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Posts from September 2011
“The Taiwan Policy Act of 2011” stresses political, economic, and security rejuvenation

WASHINGTON, D.C. -- Today, Rep. Ed Royce (R-CA) became an original co-sponsor of Foreign Affairs Committee Chairman Ileana Ros-Lehtinen's legislation, introduced today, to strengthen the Taiwan Relations Act and enhance commercial and cultural relations between the United States and Taiwan. As the first democratic republic in Asia, Taiwan has proven to be a cornerstone of U.S. foreign policy in the region, and continues to share many common values with the United States.

"Our friends in Taiwan face many challenges. China’s continued belligerent actions in the South China Sea are a serious cause for concern to Taiwan, and America. That is why this legislation is so timely. We need to bolster our support for Taiwan to promote peace and security in the region," said Royce.

This legislation takes important steps to bolster U.S.-Taiwan diplomatic relations and Taiwan’s status in international organizations. Specifically, the bill calls for the Secretary of State to endorse meaningful participation for Taiwan at the International Civil Aviation Organization. It also calls on cabinet-level officials to engage in people-to-people exchanges, something that has not occurred since 2000.

"For too long, Taiwan has been left out of international organizations. Despite being home to the world’s 18th busiest airport, Taiwan has been kept out of an organization that aims to keep passengers safe. The 35 million passengers that travel to and from Taiwan each year are done a great disservice by Taiwan’s exclusion," said Royce.

Trade relations between the U.S. and Taiwan are also a key part of the introduced bill. Significantly, the bill calls for the United States Trade Representative to "resume" Trade and Investment Framework Agreement negotiations with Taiwan and states that a free trade agreement with Taiwan should be the ultimate goal of trade negotiations.

"Both of our countries have built their economies, and their trade relationship, on economic freedom," said Royce. "We should begin negotiations for an FTA with Taiwan as soon as possible. It’s a win for the U.S. and a win for Taiwan."

"This legislation puts pressure on the administration to honor our commitments to Taiwan, and will help ensure that Taiwan has the defense capabilities it needs to defend itself," said Royce.

Rep. Royce is a senior member of the House Foreign Affairs Committee, and is an active member of the Friends of Taiwan Caucus.


WASHINGTON, D.C. -- Rep. Ed Royce (R-CA), Chairman of the House Foreign Affairs Subcommittee on Terrorism, Nonproliferation and Trade, made the following statement during today's hearing entitled, "U.S.-India Counterterrorism Cooperation: Deepening the Partnership":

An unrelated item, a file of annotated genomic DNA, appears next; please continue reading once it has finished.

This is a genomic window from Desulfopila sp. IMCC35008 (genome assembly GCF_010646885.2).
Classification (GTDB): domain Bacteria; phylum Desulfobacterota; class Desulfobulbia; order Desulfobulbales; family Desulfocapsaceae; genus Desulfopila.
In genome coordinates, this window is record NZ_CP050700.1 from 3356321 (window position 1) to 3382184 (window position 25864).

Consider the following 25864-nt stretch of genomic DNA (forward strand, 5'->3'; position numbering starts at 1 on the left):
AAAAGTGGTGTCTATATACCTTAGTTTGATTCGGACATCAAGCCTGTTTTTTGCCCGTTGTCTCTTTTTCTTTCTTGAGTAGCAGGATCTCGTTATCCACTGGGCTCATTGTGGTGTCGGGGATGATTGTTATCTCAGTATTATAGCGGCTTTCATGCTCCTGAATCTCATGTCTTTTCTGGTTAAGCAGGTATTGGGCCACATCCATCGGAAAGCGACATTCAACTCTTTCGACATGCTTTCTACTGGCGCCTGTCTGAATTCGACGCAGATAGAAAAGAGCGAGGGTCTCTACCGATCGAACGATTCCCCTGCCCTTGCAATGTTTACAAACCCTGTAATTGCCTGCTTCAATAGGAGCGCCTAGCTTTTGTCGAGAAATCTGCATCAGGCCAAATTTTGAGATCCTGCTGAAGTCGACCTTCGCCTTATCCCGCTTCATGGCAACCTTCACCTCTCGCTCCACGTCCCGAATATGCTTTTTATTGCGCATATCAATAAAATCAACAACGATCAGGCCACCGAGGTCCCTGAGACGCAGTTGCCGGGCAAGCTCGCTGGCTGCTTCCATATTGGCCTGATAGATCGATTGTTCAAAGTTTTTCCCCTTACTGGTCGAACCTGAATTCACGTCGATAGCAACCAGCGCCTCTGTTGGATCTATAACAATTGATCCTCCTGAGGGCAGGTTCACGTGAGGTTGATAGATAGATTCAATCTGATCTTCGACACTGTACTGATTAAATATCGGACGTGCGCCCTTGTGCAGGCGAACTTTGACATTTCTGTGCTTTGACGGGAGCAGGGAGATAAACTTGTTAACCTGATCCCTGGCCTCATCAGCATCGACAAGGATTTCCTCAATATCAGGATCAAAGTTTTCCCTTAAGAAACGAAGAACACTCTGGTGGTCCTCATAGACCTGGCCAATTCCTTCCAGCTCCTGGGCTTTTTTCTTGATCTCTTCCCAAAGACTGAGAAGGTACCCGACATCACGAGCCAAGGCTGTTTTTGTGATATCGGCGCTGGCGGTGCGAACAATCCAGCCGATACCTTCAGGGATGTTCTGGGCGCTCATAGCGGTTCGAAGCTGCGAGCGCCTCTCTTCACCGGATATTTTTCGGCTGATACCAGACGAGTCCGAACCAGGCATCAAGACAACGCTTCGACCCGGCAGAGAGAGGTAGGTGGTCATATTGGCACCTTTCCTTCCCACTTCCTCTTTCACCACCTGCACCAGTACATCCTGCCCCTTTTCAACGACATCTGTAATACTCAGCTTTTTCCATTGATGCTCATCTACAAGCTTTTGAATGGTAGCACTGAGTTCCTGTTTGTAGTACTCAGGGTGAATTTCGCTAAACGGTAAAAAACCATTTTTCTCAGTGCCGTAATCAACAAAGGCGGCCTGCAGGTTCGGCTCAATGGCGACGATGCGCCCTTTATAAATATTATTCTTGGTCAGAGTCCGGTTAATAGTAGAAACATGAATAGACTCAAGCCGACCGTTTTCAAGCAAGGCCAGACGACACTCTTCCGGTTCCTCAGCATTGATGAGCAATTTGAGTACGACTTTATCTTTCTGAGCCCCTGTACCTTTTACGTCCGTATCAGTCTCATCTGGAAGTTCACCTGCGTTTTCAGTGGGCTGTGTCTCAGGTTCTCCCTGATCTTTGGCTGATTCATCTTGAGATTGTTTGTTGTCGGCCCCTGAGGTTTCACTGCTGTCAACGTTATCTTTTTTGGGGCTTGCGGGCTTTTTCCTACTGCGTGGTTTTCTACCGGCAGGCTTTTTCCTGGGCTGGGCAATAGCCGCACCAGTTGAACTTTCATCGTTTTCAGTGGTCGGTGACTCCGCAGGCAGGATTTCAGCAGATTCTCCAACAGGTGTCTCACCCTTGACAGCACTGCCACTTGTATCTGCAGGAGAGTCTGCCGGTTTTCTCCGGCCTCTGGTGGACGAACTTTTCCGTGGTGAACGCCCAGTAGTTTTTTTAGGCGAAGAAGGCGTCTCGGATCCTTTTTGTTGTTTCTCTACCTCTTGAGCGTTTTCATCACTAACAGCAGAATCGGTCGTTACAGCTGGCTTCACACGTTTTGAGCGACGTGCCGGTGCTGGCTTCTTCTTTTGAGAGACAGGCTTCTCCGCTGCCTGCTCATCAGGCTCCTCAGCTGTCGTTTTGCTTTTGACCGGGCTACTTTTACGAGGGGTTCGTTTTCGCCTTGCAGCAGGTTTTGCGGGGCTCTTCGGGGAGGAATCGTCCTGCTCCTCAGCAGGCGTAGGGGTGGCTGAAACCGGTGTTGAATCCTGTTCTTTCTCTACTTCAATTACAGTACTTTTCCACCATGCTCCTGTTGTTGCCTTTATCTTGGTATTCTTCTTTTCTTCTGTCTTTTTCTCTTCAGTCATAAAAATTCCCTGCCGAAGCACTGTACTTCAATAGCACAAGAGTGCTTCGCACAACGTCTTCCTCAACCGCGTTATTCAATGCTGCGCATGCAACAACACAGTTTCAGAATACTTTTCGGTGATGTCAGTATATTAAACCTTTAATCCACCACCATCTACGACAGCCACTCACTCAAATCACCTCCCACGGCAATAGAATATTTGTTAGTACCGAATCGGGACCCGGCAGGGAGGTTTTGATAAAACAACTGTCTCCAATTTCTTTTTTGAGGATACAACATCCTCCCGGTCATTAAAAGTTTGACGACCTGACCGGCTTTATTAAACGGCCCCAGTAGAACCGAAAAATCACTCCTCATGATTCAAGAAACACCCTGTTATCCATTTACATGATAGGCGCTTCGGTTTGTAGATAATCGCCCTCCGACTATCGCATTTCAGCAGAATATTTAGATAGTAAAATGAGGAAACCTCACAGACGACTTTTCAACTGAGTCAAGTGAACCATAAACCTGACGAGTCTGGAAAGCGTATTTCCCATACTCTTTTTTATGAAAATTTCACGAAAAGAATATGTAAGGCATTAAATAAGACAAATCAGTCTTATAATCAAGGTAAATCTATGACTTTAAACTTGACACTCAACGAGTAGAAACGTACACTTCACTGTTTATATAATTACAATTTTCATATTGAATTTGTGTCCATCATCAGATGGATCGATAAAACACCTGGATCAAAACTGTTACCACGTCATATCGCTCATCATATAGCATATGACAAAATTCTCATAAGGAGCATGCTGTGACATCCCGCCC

Our hearing comes soon after our 9/11 memorials, and as India has once again suffered a terrorist attack. Last week, a powerful bomb decimated part of one of New Delhi’s high-profile courthouses, killing a dozen and injuring scores. A few months ago, a coordinated triple bombing struck Mumbai during rush hour. Indian authorities are still searching for answers.

July’s coordinated Mumbai attack brought back the horrors of 26/11. Three years ago, a coordinated rampage rocked this great city, killing 166, including six Americans. But unlike in 2008, this time India authorities responded more capably, though there is still frustration in India. Defending an open country of India’s size is no easy task. Mumbai is particularly challenging, with a population of 20 million.

Fortunately, there are good opportunities for the U.S. to increase its counterterrorism cooperation with India. The two countries have worked together on this for over a decade. But by all accounts, this cooperation substantially improved after the 2008 Mumbai attacks, when investigators from both countries stood shoulder-to-shoulder in response.

The Counterterrorism Cooperation Initiative, Homeland Security Dialogue and other working groups plug along. This April, the FBI, working with the Indian Home Ministry, hosted 39 senior police executives from across India in Los Angeles, where they participated in an exchange on counterterrorism, crisis response and megacity policing. They visited the FBI’s Regional Computer Forensics Laboratory in Orange, California, to be trained in all aspects of digital evidence recovery.

This is good, but I’d like to get to a point where our counterterrorism exchanges are just as high-profile, numerous and unprecedented as our combined military exercises. I think Secretary Clinton had it right this July when she stressed in India “how important it is that we get results” from all of our counterterrorism agreements.

Let’s be clear: this is more than just helping a democratic ally. There are real, hard U.S. interests at stake. Simply put, the militants targeting India are also targeting us.

Indeed, at a Subcommittee hearing on the “Future of al-Qaeda” after bin Laden’s death, many experts placed just as much importance on Pakistan-based Lashkar-e-Taiba as any al-Qaeda affiliate. LeT India's mortal enemy, has gone global, with Western targets in its sights.

This week Vice President Biden said of Pakistan, “they have to get better…We are demanding it.” But are we?